So, how much dark matter experiences this lucky kind of interaction to bind it to the Solar System? Not most of it, that’s for sure. (In fact, we had to simulate over one trillion dark matter particles to find the answer!) But the final answer turns out to be a lot; about 1020 kilograms of dark matter is bound to the Solar System, or about 0.0018% of the mass of the Earth.

Not impressed? How about this little fact: the density of dark matter present at Earth is a factor of 16,000 times larger than the old, naive prediction that doesn’t take this into account! I can even show you, from our paper, where the dark matter is, relative to the old, naive expectation:

You see that first big spike on the left? That’s Mercury. The next two? Venus and Earth. (Mars is too little and too far away to show up.) Then the next big one is Jupiter, and if you look closely, you can see a little bump (that’s Saturn) and then another one (that’s Uranus and Neptune combined). Think people doing experiments looking for dark matter will pay attention to this? I hope so!

Will the LHC Create Dark Matter? Mon, 05 May 2008 16:53:50 +0000 ethan Hector writes in and asks about someone from Sheffield in the UK who says that the Large Hadron Collider (LHC) will create Dark Matter:

The massive ATLAS detector will measure the debris from collisions occurring in the Large Hadron Collider (LHC) which recreates the conditions found in the early universe during the Big Bang when Dark Matter was first created. If the LHC does indeed create such particles then it will be the first time that the amount of Dark Matter in the universe has increased since the Big Bang - the LHC will effectively be a Dark Matter ‘factory’.

Well, Hector basically wants to know if this is true, or if this is about as likely as your car safely tunneling through a brick wall? Well, the first part is true. The LHC accelerates protons in a big circle. Some go clockwise, some go counterclockwise, and they smash them together at two separate locations, where they have detectors to see what comes out:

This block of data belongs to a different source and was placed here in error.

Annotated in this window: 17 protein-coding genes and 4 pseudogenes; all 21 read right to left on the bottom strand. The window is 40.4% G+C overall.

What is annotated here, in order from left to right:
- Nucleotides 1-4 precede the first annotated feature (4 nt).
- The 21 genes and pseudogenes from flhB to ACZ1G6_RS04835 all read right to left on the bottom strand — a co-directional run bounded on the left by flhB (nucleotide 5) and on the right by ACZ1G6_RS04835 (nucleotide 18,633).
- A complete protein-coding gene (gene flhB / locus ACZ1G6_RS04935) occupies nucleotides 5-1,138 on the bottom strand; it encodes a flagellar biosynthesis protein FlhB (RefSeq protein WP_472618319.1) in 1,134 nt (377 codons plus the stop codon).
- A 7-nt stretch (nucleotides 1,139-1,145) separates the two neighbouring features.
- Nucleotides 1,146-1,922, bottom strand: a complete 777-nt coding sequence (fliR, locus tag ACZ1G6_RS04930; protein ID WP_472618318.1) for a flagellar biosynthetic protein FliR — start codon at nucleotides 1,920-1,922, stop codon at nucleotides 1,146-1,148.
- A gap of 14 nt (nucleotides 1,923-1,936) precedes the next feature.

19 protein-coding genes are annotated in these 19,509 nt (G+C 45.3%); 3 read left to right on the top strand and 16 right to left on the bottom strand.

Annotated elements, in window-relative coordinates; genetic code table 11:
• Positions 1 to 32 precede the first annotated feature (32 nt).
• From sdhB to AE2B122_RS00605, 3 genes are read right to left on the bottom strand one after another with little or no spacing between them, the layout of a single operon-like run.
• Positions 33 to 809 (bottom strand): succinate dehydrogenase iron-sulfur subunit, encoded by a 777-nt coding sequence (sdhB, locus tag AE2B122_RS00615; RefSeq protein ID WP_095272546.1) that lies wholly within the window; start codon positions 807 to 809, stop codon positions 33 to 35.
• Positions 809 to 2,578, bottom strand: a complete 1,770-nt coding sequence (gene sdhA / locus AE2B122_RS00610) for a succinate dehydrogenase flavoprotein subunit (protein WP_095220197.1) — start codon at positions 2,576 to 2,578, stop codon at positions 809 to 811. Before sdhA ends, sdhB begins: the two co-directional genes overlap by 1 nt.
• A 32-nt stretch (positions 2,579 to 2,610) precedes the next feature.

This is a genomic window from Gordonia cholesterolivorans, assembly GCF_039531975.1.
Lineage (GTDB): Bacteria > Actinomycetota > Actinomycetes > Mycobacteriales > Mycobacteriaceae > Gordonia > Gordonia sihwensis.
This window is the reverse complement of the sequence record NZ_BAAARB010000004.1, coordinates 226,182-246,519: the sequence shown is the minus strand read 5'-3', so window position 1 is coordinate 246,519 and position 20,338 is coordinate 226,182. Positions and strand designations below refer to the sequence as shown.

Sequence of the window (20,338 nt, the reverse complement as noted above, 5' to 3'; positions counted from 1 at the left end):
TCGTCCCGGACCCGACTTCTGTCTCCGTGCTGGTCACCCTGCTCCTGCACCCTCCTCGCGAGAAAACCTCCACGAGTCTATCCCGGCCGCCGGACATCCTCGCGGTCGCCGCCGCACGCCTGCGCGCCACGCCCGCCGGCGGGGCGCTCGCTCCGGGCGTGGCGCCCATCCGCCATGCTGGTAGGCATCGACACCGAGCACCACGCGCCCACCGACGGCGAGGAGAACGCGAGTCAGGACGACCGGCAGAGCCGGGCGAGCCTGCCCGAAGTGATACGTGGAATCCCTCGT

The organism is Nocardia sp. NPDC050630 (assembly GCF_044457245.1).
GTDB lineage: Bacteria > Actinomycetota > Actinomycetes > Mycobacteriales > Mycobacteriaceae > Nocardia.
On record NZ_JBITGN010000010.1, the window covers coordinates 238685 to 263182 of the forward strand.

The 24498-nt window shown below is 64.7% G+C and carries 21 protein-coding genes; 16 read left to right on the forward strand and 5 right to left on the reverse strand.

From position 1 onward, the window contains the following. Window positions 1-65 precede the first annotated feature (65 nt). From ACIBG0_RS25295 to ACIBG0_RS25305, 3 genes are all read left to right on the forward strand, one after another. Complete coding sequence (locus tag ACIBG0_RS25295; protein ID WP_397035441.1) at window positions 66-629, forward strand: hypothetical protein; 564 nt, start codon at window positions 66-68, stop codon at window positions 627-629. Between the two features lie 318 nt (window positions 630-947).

The collisions are energetic enough that they can make massive particles from that energy (since E=mc2). They expect to be able to make particles that are up to about 100-500 times heavier than the protons that they started with. This includes the Higgs Boson that particle physicists are looking for, but it also includes other possibilities that might exist at those high energies, including Dark Matter.

And they’re right that if we put enough energy into the accelerator, we can make anything that has a mass! But they’re wrong that that’s the only way to do it in the Universe. Ever hear of a…. black hole? They spin, and they accelerate particles very quickly. Much more quickly than our dinky accelerators on Earth:

In fact, the amount of energy released when particles near a black hole smack into other ones are thousands of times higher than the LHC will ever produce, and so if the LHC can make dark matter, the “natural accelerators” that we see have been making it for billions of years. Also, the LHC, if we’re lucky, will make “thousands” of these dark matter particles, totaling up to a whole 10-20 grams of dark matter! OooOOOooohhh! (That was sarcastic.)

Warning: details ahead! But even if the LHC makes dark matter, I don’t think we’ll be able to know it. Why not? Because dark matter has a mass, but no charge. It also is stable: it doesn’t decay. So if you make dark matter in an accelerator, you don’t see anything! Because we can measure things very well, we will be able to say, “Hey, there’s energy missing from this!” But we produce things very commonly that just show up as missing energy. We call them neutrinos. Will the LHC be precise enough to distinguish between, say, the production of 2 neutrinos (a very common event; it happens 20% of the time whenever you make a Z boson) and the production of a dark matter particle? My sources say no, but it’s possible. In any case, that’s more information than you asked for, but look at me all motivated on a Monday!